Probable cause and reasonable suspicion are two of the most important concepts in deciding the when it is appropriate for police to make an arrest, search for evidence and stop a person for questioning. Probable cause and reasonable suspicion have evolved through state and federal court decisions, but they began in the U.S. Supreme Court.
<b>Probable Cause to Arrest</b>
The Fourth Amendment to the United States Constitution states that people have the right to be free from unreasonable searches and seizures. It goes on to specify that a search warrant cannot be issued unless there is probable cause for doing so. The Constitution does not offer a definition probable cause. Providing a definition was left to the justices of the Supreme Court.
The Supreme Court has interpreted the Fourth Amendment use of the word “seizure” to mean both the seizure of evidence and, as in an arrest, the seizure of a person. The Court also applied probable cause to searches, seizures and arrests conducted without a warrant.
According to the Supreme Court, probable cause to make an arrest exists when an officer has knowledge of such facts as would lead a reasonable person to believe that a particular individual is committing, has committed or is about to commit a criminal act. The officer must be able to articulate the facts and circumstances forming the basis for probable cause.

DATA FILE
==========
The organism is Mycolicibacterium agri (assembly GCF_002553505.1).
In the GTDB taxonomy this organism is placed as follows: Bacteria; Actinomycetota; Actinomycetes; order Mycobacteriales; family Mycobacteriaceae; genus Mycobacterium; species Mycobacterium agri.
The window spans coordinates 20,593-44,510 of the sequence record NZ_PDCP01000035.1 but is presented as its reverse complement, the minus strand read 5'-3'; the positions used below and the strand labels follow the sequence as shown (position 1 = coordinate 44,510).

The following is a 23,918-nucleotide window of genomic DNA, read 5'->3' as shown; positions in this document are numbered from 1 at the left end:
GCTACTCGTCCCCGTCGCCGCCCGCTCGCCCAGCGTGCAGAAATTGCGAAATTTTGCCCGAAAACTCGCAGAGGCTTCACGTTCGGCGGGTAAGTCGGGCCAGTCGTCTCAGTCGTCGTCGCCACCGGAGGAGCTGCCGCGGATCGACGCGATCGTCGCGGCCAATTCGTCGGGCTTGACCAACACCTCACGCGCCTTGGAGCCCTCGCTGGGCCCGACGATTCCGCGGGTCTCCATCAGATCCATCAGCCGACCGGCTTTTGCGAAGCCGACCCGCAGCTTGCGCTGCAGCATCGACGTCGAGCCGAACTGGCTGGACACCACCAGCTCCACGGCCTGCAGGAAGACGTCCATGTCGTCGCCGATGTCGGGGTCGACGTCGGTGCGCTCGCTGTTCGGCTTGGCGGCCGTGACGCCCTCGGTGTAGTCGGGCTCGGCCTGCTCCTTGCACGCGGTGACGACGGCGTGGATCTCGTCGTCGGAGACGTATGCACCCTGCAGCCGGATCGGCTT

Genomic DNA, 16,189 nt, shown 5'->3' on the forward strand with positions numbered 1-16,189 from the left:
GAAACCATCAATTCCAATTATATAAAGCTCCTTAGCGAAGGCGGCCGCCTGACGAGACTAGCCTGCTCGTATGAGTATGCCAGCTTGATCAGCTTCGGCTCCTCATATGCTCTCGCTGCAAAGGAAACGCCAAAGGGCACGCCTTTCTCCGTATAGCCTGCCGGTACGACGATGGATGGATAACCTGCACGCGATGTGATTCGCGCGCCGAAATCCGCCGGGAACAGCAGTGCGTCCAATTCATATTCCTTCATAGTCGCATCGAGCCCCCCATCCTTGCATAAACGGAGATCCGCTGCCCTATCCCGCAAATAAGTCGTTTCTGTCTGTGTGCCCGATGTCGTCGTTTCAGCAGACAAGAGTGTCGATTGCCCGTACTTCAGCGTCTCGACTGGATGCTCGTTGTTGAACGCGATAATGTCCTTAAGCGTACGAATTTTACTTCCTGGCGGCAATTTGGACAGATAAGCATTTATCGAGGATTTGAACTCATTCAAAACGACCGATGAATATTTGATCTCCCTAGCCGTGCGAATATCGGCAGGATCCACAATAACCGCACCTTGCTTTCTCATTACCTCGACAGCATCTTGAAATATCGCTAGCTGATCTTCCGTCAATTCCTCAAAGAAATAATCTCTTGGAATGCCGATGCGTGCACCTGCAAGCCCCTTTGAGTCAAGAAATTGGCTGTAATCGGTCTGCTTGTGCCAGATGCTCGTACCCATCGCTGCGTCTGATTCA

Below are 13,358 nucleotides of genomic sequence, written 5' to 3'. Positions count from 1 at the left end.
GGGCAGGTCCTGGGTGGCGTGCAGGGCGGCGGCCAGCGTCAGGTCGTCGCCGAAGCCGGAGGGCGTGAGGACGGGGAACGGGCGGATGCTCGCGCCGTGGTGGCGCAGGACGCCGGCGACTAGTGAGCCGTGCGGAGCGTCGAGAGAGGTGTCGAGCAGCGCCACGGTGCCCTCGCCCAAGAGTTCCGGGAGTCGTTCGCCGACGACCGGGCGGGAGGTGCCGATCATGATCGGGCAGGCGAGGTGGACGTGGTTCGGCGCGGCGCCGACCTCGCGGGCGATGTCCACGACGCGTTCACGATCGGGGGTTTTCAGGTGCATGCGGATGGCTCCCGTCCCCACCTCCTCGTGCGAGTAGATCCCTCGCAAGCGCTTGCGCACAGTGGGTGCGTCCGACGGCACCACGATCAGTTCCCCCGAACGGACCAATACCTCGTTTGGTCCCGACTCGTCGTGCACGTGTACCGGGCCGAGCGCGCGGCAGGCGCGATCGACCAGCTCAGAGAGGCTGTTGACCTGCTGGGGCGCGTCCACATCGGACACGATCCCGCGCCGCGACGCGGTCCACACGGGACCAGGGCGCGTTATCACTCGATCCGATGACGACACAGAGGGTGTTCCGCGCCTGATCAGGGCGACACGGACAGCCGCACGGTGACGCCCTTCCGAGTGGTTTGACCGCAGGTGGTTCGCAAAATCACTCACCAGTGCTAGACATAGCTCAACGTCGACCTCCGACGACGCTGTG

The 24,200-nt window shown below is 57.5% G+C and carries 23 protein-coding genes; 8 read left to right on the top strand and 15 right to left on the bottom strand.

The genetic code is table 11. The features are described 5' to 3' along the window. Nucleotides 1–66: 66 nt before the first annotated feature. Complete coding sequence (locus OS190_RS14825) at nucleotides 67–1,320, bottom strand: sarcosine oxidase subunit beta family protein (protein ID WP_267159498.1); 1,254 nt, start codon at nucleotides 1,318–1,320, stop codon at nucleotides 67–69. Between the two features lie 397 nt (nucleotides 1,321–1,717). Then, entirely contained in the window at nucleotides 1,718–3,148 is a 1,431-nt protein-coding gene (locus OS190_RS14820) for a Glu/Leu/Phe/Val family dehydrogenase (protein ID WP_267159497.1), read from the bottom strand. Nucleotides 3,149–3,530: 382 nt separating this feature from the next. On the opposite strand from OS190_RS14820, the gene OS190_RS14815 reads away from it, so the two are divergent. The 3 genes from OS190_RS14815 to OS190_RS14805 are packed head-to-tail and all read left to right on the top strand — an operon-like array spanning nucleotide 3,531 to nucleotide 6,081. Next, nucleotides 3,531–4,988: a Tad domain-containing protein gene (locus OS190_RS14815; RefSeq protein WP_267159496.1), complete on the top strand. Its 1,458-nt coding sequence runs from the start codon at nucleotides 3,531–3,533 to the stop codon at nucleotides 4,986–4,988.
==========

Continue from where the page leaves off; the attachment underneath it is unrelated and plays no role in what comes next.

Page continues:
<b>Probable Cause to Search and Seize Evidence</b>
Probable cause to search for evidence or to seize evidence requires that an officer is possessed of sufficient facts and circumstances as would lead a reasonable person to believe that evidence or contraband relating to criminal activity will be found in the location to be searched. As with an arrest, if an officer cannot articulate the facts forming the basis for probable cause, the search and seizure will not hold up in court.
Reasonable suspicion is a standard established by the Supreme Court in a 1968 case in which it ruled that police officers should be allowed stop and briefly detain a person if, based upon the officer’s training and experience, there is reason to believe that the individual is engaging in criminal activity. The officer is given the opportunity to freeze the action by stepping in to investigate. Unlike probable cause that uses a reasonable person standard, reasonable suspicion is based upon the standard of a reasonable police officer.